I am having some computer problems but after hooking up an old monitor to my lap top I am at least able to see what I am doing. The lap top that I use for mapping is not doing much better. The screen lights up but the computer suddenly refuses to connect to the internet. The younger kids are not happy about having no internet for games and the older ones who have not yet come over to do home work will not be to tickled about having no internet on the lap top and no monitor for the desk top. I am not quite sure how they will do there school work but we will figure something out. Would you believe though that other than that and a few dozen other things my day went great today. If I think back even a few years a day like today would have gotten me upset but I am slowly learning to put more and more into God’s hands, or to lay it at His feet.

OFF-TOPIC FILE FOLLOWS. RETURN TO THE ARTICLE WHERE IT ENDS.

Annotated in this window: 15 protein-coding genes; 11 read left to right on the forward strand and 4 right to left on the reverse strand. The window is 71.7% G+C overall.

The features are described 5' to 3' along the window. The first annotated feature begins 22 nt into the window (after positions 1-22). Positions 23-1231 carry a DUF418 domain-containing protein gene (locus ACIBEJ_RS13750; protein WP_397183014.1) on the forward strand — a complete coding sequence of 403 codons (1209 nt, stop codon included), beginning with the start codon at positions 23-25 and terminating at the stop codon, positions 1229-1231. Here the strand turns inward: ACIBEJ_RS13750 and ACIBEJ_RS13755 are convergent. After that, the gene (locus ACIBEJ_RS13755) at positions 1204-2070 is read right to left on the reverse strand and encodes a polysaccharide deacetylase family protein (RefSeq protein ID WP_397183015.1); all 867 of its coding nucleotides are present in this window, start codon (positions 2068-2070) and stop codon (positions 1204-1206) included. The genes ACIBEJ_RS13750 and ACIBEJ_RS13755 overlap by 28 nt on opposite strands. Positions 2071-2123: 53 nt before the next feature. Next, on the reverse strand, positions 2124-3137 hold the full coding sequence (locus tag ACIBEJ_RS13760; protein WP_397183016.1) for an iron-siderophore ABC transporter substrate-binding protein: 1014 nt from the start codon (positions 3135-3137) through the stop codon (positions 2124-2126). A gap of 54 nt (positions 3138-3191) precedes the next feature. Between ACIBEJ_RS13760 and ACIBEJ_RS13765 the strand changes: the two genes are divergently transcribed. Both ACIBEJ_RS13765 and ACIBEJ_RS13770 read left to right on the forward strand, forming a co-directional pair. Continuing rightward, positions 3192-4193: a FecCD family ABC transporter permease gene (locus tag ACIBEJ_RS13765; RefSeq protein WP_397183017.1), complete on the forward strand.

As I suspected, today was kids day. I left for Hermano Pedro early enough that not nearly all of the kids in my neighborhood discovered that I was back at home but Calin, Abner, Fernando, and Lady were all here for breakfast so they accompanied me to the orphanage. All but a few of the kids that went home during Christmas have now returned to the orphanage and it was great to see them. I had promised the 4 kids that came along with me that we would take five of the orphanage kids out to eat but deciding which 5 we would ask was difficult. We had planned on taking 7 kids but Jim and Jill ended up having to work at Higher Grounds Coffee House today. I figured that the kids could trade off on pushing one of the kids to Camperos because Byron had his power wheelchair. However the nurses had failed to charge his batteries so his chair died before we even got out of the door of the orphanage. I guess that I could look at that as a blessing because had it died some where in town it would have been a chore to get him and his chair back home. After exchanging his power wheelchair for a manual one we were all under way. The kids got tired pushing the wheelchairs but all of them stuck with it. Abner lost it a bit when Calin Accidentally ran into the back of his legs with Gasper’s wheelchair but came out of his crying spell in record time. It also helped that when I told the kids that I would phone the group of adults that we were going to show through the orphanage right after lunch and ask of they could meet us at Camperos and then help us push the 5 kids that were in wheelchairs back to the orphanage. Have you ever noticed how even when one of the smallest children spills a soft drink none of it gets on them but it automatically gravitates towards the largest person that is sitting at the table. Oh well, once again I was able to look at the bright side of it knowing that no matter how many of the orphanage kids sat on my lap to day I would not have to worry about getting any wetter than I already was. After I mopped up what little orange soda there was left that had not soaked into my pants I decided to call in reinforcements. I figured that the adults that were going to join us at the orphanage could perhaps not only show up at Camperos in time to help us get the kids back to the orphanage but could possibley join us in time to help feed some of the kids and then help out when we put the kids on the playground equipment. Unfortunately my phone call turned out a little different than planned. I was told that other things had come up and the group was not going to be able to make it in today. I think that kids must have a sixth sense about them though because when they realized that reinforcements were not arriving they all pitched in double time and the rest of the day went rather smoothly. Or at least it went a lot smoother then you would expect it to go with 9 kids 5 of whom were in wheelchairs and one adult who was wondering if they may have to put him in one before the end of the day. After lunch I let the kids play on the slides and other playground equipment for quite a while. As we were playing I saw 2 ladies that were talking to each other as they looked at the kids and then at me. Calin later told me what they were saying. I actually like what I thought they were saying a lot better than what Calin told me that they said though. I guess the words Saint and stupid must sound nearly the same in Spanish. Nevertheless we all had a good time and I plan on taking more kids out on Monday.